Blog

The End of Data Centers by 2020? Hold That Thought

Joe McKendrick
Insurance Experts' Forum, January 27, 2014

The data center only has six years to live.

That's the prediction of Silicon Angle's David Coursey, who points out that “the cost of maintaining a data center is rapidly becoming more than what it would cost to outsource.”

The cloud will be replacing on-premises data centers en masse over the next few years. Coursey observes that there is little to no reason for companies to support their own servers and storage arrays. Plus, the allure of cloud and virtualization is too strong to resist:

“Once you’re virtualizing, it is only a matter of time until the light bulb of 'we can virtualize anywhere' goes off over someone’s head. That’s when plans start being made for what happens to the space where the data center now resides. And that’s the beginning of the end of the data center as we know it.”

There are plenty of companies that will continue to hang on to their on-premises applications, Coursey adds. They may have unique mainframe applications that the cloud can't replace — yet. This is certainly the case within the insurance industry, where mainframes are still at the core of many policy administration, claims management and underwriting systems.

As on-premises data centers fade from the scene, they will be replaced by “a collection of switches, gateways, wireless LAN and some sort of backup for the Internet connection the company relies upon to reach the cloud,” Coursey says.

While Coursey's predictions make sense, it's important to remember that many similar predictions over the years have not kept pace with the realities on the ground. For example, predictions of the mainframe’s demise did not pan out, as the machine evolved from a proprietary big box to an open server architecture that supports multiple operating and cloud systems. It's likely that data center offerings also will evolve to cater to organizations that need on-premises footprints, perhaps with a hybrid cloud type of facility.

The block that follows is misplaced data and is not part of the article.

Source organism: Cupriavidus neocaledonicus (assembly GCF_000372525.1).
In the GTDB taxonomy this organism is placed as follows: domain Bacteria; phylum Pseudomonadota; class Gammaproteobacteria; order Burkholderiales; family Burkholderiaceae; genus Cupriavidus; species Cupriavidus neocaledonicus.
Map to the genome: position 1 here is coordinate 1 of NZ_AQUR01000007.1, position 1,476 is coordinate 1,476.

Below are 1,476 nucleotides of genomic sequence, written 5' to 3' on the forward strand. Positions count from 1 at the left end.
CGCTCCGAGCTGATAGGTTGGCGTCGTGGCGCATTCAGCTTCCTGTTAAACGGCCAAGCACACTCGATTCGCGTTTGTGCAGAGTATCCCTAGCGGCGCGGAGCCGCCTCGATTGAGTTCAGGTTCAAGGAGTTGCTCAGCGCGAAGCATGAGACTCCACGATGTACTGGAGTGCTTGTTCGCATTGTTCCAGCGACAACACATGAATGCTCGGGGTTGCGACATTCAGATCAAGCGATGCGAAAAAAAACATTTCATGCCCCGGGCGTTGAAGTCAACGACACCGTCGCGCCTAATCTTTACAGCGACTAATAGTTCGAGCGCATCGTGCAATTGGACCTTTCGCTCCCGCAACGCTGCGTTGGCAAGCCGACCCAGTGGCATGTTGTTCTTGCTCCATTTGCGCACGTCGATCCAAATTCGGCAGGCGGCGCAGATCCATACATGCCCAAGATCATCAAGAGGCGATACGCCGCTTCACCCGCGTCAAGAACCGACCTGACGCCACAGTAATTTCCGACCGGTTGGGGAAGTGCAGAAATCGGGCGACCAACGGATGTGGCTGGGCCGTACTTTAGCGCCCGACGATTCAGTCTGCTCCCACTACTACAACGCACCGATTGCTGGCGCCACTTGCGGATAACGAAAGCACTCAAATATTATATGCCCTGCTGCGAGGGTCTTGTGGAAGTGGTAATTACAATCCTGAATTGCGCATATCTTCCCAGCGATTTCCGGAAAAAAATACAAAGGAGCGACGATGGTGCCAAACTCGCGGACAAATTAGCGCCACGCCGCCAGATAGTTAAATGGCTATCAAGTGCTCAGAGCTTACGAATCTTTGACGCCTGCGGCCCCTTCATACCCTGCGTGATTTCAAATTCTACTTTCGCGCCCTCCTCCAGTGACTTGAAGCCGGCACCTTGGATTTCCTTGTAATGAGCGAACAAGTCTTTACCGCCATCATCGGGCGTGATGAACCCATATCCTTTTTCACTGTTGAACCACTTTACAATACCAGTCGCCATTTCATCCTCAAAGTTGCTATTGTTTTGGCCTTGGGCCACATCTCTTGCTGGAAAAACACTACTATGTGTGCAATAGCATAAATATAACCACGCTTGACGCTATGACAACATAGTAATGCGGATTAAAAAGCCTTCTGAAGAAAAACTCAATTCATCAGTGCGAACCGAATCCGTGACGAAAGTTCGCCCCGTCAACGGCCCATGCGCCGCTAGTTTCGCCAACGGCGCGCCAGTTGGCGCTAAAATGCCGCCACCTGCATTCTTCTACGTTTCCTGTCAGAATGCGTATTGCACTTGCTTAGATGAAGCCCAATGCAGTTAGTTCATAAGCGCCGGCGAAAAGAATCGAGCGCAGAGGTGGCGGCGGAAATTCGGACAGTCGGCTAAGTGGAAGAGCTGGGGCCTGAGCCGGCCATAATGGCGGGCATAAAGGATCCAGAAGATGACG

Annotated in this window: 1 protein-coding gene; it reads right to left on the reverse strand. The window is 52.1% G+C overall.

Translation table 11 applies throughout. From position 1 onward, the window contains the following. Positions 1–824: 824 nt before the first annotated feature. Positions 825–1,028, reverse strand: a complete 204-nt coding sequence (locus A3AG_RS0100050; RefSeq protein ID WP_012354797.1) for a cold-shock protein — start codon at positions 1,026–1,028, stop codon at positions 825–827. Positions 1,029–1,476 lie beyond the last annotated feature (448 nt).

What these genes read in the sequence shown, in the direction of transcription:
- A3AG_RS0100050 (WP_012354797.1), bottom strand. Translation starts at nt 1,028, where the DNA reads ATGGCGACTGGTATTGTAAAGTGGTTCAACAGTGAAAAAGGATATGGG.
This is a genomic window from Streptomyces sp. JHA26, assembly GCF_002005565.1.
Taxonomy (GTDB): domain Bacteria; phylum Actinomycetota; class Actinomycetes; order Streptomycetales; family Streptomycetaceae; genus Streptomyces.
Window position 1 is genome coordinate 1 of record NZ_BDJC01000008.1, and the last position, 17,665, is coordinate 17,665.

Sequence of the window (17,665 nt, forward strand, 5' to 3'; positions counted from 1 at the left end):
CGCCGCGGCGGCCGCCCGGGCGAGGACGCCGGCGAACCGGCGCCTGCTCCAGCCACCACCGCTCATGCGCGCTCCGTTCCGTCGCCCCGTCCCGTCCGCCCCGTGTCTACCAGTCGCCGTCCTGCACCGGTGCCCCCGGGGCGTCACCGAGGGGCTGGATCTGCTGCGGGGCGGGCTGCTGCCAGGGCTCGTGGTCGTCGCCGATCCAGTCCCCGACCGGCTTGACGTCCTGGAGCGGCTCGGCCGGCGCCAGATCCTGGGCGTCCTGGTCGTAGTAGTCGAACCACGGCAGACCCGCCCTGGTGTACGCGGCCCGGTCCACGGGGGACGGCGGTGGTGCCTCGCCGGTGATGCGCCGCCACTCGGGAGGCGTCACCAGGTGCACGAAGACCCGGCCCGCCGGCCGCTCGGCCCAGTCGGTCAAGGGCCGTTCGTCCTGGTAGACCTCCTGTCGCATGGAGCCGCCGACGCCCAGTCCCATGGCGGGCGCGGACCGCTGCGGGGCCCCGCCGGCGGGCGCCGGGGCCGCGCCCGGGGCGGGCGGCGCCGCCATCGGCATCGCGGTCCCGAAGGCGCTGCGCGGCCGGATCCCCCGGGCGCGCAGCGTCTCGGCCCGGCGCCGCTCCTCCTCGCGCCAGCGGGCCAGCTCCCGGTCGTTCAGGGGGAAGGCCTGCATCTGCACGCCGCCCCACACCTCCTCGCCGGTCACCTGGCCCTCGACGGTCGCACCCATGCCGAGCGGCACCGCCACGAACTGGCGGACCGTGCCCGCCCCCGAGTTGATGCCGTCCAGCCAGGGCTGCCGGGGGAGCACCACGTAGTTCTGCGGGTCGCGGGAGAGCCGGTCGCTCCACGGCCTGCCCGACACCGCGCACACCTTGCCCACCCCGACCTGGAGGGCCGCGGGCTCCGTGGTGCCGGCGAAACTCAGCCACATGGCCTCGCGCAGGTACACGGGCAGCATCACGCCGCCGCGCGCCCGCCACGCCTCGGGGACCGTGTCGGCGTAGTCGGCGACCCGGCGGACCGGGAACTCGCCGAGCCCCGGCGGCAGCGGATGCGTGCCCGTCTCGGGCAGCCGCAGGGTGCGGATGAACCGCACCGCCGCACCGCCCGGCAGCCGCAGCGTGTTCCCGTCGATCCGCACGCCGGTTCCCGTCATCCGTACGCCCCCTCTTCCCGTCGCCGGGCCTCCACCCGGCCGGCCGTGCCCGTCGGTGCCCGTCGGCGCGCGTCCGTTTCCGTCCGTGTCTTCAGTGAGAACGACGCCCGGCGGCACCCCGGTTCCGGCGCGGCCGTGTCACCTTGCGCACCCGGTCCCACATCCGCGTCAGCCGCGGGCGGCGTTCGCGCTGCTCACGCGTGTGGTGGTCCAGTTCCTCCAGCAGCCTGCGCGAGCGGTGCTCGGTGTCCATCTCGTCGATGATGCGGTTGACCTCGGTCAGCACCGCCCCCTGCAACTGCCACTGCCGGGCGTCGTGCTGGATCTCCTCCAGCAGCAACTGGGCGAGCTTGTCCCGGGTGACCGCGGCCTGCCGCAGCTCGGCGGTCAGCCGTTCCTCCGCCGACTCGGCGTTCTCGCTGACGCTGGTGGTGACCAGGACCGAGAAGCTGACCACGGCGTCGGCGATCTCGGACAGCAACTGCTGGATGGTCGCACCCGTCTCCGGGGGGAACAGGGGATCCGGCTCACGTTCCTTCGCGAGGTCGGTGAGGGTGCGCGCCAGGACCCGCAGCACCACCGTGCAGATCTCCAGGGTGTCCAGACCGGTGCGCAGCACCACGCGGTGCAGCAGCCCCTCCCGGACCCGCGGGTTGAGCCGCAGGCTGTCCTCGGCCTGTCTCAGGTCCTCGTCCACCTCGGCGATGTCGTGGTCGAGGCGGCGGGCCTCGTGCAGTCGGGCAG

Joe McKendrick is an author, consultant, blogger and frequent INN contributor specializing in information technology.

Readers are encouraged to respond to Joe using the “Add Your Comments” box below. He can also be reached at joe@mckendrickresearch.com.

This blog was exclusively written for Insurance Networking News. It may not be reposted or reused without permission from Insurance Networking News.

The opinions of bloggers on www.insurancenetworking.com do not necessarily reflect those of Insurance Networking News.

Comments (0)

Be the first to comment on this post using the section below.

Add Your Comments...

Already Registered?

If you have already registered to Insurance Networking News, please use the form below to login. When completed you will immeditely be directed to post a comment.

Forgot your password?

Not Registered?

You must be registered to post a comment. Click here to register.

Blog Archive

Putting Your Investments Where Your Transformation Is: Part 2: Optimizing Your IT Investments Portfolio

Sam Medina continues a 3-part series on Transforming the IT Investment Budget in order to fund new programs and initiatives without the necessity of additional capital expense.

Boosting Performance with Integrated Underwriting Tools

A unified, comprehensive platform can help underwriters perform their jobs more efficiently — and profitably.

Opinion: Halbig Decision Creates New Level of Uncertainty for Obamacare

Time will tell if the Halbig decision remains viable. But in the meantime, a new level of uncertainty has been injected into the process.

Apply Mindfulness to Leadership

Managers can benefit from applying this theory both to their career aspirations as well as to interactions and expectations of staff.

Apple's Way: Succeeding in the Enterprise Without Even Trying - Part 3

Today's data centers are doing far more with much smaller footprints.

CIOs: "We Don't Have Enough People to Run Our Mainframes"

Insurers will be competing with other industries for both legacy and “new IT" talent.

Advertisement

Advertisement